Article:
The late Tristram Jellinek wrote a number of articles on the subject in the 1970s and '80s, speculating these may have been decorated by the same wonderfully inventive hand. All were probably made in Lambeth c.1720-40.
The auctioneers had been aware of these two chargers for more than a decade and finally coaxed them from the owner earlier this year. The parents of the vendor purchased them from a Scarborough antiques shop more than 50 years ago.
One previously unknown design depicts Pulcinella in a jester's costume and sugar loaf hat striding between sponged trees. A popular figure in London and provincial theatres from the 1660s, he is typically shown carrying a slapstick but here holds a large sword in his left hand and smokes a pipe.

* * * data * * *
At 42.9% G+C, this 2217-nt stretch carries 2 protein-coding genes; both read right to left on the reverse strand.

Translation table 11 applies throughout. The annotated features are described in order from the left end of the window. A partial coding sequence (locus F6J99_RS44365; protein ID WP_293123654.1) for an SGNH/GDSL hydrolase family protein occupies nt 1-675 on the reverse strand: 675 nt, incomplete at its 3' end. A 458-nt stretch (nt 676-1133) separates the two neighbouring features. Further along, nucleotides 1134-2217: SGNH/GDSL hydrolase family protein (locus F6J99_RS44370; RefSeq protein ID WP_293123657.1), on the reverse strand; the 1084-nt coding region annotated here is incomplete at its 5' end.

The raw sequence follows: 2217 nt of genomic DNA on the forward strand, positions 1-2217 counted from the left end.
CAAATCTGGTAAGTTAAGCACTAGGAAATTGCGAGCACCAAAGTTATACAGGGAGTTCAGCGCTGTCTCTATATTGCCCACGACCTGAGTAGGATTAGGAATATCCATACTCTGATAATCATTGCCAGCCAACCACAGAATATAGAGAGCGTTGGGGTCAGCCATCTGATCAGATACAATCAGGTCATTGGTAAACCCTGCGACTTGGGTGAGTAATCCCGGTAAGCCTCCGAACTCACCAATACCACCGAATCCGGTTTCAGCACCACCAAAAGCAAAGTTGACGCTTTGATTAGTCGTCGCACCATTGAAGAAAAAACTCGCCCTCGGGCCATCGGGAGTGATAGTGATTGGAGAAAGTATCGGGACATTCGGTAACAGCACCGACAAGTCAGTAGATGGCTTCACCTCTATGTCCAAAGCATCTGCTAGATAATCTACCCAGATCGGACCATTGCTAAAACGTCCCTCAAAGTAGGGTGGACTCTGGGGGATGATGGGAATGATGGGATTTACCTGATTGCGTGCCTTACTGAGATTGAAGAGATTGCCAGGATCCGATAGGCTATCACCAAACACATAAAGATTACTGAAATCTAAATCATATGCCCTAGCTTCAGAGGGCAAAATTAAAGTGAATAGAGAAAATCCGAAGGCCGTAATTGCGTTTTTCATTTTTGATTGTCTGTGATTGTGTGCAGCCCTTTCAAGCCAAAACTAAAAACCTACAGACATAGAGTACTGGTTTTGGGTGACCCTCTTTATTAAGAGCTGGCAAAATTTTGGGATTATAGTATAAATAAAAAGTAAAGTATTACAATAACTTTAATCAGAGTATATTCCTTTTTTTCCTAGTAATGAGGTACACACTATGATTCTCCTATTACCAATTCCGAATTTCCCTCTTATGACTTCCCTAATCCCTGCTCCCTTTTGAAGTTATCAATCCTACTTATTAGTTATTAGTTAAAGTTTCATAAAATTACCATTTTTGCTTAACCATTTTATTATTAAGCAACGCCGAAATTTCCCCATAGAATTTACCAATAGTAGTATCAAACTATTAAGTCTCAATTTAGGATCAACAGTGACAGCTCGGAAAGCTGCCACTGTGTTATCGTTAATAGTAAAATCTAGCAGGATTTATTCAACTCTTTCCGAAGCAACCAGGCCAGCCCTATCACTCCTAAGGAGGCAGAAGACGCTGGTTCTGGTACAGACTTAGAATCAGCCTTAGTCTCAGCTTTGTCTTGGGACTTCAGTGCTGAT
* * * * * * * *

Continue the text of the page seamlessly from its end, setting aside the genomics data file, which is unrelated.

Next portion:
Although hampered by some condition issues (several hairline cracks), it sold at £11,500 (estimate £4000-6000) at the auction on April 21-22.
Its pair shows a large peacock on full display and was, said BHL specialist Nic Sainty, "literally pristine". This time, with the guide pitched a little lower at £3000-5000, bidding reached £23,000.
Both were purchased in the room by the trade on behalf of a private collector.